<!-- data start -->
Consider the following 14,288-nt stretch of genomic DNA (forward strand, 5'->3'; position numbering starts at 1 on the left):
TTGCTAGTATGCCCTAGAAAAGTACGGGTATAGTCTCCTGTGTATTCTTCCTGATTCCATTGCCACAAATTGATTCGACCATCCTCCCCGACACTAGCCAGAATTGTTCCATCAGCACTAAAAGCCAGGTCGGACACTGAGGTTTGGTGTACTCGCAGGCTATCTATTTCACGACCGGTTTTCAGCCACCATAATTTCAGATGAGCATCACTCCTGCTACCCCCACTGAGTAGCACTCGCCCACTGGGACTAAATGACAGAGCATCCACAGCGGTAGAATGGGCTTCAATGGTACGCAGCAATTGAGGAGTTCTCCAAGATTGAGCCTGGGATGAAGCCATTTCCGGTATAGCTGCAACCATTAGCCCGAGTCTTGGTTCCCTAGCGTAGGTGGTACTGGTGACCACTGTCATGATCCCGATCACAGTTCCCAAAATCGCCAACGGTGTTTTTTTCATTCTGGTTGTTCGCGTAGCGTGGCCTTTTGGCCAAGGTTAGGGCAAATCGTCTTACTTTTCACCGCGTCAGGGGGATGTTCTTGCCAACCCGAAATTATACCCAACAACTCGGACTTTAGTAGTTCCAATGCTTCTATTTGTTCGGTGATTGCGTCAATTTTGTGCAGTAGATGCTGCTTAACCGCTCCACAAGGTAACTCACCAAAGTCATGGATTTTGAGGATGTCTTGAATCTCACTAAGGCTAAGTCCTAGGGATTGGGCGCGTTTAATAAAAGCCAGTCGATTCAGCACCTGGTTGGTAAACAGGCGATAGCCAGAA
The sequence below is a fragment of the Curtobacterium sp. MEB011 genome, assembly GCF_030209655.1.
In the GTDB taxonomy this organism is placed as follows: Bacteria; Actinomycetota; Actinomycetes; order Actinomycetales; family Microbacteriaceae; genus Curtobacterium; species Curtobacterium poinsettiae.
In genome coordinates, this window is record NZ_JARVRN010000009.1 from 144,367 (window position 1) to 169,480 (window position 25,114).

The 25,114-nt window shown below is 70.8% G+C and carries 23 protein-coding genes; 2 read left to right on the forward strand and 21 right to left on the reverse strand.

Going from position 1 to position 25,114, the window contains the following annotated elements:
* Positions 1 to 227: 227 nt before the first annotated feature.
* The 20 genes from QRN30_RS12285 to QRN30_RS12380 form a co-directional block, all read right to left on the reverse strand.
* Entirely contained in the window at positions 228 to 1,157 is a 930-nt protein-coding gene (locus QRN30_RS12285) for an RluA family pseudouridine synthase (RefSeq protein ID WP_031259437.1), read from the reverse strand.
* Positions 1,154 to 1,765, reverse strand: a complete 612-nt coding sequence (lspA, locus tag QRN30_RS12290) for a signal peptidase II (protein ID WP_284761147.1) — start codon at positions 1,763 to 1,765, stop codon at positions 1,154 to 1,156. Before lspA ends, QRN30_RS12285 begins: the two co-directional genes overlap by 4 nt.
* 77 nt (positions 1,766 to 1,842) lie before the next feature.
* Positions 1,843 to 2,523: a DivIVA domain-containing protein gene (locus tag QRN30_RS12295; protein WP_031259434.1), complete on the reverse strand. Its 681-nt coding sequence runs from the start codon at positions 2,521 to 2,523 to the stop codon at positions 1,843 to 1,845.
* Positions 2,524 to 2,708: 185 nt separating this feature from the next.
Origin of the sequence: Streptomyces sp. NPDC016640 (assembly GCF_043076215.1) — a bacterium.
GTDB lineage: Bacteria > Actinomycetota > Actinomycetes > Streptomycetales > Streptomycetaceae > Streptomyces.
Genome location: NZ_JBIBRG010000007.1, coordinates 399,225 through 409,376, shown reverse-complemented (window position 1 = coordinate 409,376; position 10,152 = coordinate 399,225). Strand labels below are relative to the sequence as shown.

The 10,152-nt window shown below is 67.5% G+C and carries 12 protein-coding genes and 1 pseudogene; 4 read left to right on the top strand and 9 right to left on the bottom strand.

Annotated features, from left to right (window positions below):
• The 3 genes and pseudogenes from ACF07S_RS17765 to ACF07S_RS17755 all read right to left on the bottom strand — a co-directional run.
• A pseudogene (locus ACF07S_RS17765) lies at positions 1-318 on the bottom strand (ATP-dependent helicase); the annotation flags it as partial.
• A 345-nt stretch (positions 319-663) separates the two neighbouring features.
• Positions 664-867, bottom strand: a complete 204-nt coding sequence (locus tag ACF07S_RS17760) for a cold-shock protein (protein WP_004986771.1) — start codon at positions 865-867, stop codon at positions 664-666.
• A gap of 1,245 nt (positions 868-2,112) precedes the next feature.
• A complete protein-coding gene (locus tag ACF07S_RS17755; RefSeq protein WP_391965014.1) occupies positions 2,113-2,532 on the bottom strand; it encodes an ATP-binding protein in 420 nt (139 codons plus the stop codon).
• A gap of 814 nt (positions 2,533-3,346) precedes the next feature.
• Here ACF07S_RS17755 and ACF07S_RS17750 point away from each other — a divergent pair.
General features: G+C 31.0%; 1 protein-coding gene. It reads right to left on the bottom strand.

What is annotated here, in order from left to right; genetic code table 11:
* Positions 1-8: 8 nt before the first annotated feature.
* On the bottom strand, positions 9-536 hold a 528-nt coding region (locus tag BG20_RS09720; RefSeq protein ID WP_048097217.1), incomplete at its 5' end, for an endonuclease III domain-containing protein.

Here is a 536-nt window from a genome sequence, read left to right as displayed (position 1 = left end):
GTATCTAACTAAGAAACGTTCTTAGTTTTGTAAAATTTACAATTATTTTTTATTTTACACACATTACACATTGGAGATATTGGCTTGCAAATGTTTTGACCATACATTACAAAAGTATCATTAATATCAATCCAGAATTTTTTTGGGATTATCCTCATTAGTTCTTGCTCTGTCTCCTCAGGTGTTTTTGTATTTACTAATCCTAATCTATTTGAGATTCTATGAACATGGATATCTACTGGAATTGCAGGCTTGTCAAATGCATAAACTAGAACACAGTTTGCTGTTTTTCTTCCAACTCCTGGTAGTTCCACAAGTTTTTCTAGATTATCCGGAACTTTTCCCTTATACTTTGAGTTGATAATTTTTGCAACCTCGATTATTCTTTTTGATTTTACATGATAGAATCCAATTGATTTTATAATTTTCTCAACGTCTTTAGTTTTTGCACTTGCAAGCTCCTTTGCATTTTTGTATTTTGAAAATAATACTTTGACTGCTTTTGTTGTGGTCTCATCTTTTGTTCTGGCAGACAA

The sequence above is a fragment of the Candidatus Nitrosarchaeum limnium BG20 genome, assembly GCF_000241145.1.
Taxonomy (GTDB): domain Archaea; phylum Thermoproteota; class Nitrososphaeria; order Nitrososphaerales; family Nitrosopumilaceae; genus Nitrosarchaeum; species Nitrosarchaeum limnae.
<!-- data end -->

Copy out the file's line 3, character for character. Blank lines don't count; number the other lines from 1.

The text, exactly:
The sequence below is a fragment of the Curtobacterium sp. MEB011 genome, assembly GCF_030209655.1.